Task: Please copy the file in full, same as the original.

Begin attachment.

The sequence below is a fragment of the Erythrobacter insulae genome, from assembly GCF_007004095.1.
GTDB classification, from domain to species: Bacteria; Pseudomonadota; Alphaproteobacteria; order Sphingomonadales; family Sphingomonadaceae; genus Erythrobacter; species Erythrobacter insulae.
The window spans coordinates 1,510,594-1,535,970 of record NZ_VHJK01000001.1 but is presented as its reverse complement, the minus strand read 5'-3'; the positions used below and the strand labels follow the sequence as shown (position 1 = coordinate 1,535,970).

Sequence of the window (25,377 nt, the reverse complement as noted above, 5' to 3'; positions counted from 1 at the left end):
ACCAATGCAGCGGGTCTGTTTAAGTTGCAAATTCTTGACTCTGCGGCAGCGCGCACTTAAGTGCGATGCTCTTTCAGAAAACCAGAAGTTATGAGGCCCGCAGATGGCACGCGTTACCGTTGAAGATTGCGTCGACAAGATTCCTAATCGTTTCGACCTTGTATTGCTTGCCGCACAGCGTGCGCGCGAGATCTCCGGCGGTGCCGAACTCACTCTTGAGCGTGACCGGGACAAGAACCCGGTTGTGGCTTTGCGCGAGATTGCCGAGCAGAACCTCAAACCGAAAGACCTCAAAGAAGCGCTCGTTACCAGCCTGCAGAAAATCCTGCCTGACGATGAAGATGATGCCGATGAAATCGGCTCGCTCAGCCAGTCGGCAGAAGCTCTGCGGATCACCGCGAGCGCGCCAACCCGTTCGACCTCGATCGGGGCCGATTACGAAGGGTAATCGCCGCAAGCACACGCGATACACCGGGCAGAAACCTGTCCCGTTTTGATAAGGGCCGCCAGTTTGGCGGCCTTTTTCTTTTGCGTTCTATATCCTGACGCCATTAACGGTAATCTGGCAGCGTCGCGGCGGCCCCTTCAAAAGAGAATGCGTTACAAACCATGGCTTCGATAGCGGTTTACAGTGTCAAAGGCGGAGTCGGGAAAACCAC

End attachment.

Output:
The sequence below is a fragment of the Erythrobacter insulae genome, from assembly GCF_007004095.1.
GTDB classification, from domain to species: Bacteria; Pseudomonadota; Alphaproteobacteria; order Sphingomonadales; family Sphingomonadaceae; genus Erythrobacter; species Erythrobacter insulae.
The window spans coordinates 1,510,594-1,535,970 of record NZ_VHJK01000001.1 but is presented as its reverse complement, the minus strand read 5'-3'; the positions used below and the strand labels follow the sequence as shown (position 1 = coordinate 1,535,970).

Sequence of the window (25,377 nt, the reverse complement as noted above, 5' to 3'; positions counted from 1 at the left end):
ACCAATGCAGCGGGTCTGTTTAAGTTGCAAATTCTTGACTCTGCGGCAGCGCGCACTTAAGTGCGATGCTCTTTCAGAAAACCAGAAGTTATGAGGCCCGCAGATGGCACGCGTTACCGTTGAAGATTGCGTCGACAAGATTCCTAATCGTTTCGACCTTGTATTGCTTGCCGCACAGCGTGCGCGCGAGATCTCCGGCGGTGCCGAACTCACTCTTGAGCGTGACCGGGACAAGAACCCGGTTGTGGCTTTGCGCGAGATTGCCGAGCAGAACCTCAAACCGAAAGACCTCAAAGAAGCGCTCGTTACCAGCCTGCAGAAAATCCTGCCTGACGATGAAGATGATGCCGATGAAATCGGCTCGCTCAGCCAGTCGGCAGAAGCTCTGCGGATCACCGCGAGCGCGCCAACCCGTTCGACCTCGATCGGGGCCGATTACGAAGGGTAATCGCCGCAAGCACACGCGATACACCGGGCAGAAACCTGTCCCGTTTTGATAAGGGCCGCCAGTTTGGCGGCCTTTTTCTTTTGCGTTCTATATCCTGACGCCATTAACGGTAATCTGGCAGCGTCGCGGCGGCCCCTTCAAAAGAGAATGCGTTACAAACCATGGCTTCGATAGCGGTTTACAGTGTCAAAGGCGGAGTCGGGAAAACCAC